The Alpinist continues it’s reputation for excellent writing and reporting on high mountain climbing with this article entitled A Short March to the Hindu Kush. This excellent article discusses the Hindu Kush region of Afghanistan, which is known for it’s remote, and rugged peaks, near the Pakistan border, and how it has seen relatively few climbing expeditions in recent years thanks to the unrest in the region. The Soviet invasion of 1979, followed by nine years of occupation, and then rebel clashes, and the rise of the Taliban have all made it difficult, and unsafe, to climb in this region.
Following 9/11, the U.S. invaded Afghanistan, drove the Taliban into hiding, and now occupy much of the country, including portions of the Hindu Kush. While it’s still not safe for westerners to visit this region, it was possible for the writer of this article to join the Marine Corps at the Mountain Warfare Training Center, and eventually go with them to Afghanistan to visit the region, and to watch operations first hand there.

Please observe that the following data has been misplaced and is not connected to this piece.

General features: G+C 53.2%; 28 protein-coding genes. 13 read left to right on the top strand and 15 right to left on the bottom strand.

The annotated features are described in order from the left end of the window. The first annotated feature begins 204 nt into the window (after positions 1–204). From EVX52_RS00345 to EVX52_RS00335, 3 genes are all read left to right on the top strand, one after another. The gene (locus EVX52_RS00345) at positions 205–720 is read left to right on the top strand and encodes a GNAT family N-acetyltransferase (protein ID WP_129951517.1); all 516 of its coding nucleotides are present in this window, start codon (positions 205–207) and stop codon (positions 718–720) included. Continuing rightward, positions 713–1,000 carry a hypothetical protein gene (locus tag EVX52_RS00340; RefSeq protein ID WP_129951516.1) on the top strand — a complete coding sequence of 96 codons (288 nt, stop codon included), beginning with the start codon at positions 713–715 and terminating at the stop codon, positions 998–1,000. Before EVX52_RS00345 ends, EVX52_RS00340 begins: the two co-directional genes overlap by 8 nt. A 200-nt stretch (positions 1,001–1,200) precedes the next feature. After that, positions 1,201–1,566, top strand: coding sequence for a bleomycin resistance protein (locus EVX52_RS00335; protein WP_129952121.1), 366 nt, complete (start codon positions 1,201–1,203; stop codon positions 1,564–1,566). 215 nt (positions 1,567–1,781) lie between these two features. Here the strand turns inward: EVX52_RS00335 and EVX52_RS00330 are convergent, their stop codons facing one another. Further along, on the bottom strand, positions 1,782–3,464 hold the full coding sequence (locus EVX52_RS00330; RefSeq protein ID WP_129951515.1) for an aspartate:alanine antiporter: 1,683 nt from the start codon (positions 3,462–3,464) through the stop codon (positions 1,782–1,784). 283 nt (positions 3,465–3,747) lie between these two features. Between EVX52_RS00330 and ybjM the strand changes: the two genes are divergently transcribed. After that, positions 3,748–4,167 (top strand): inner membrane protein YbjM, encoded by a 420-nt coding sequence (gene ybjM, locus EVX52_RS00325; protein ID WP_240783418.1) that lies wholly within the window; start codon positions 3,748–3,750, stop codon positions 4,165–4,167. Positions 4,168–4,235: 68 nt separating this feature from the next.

It’s a shame that this region is not safe to climb in these day, and doesn’t look like it will be for some time. There are a host of remote peaks there, some still unclimbed, that would make for an excellent expedition. It’s too bad we couldn’t get one of those “Peace Climb” expeditions to go there, and bag a few peaks as a show of strength and solidarity. Perhaps someday soon. We’ll see.
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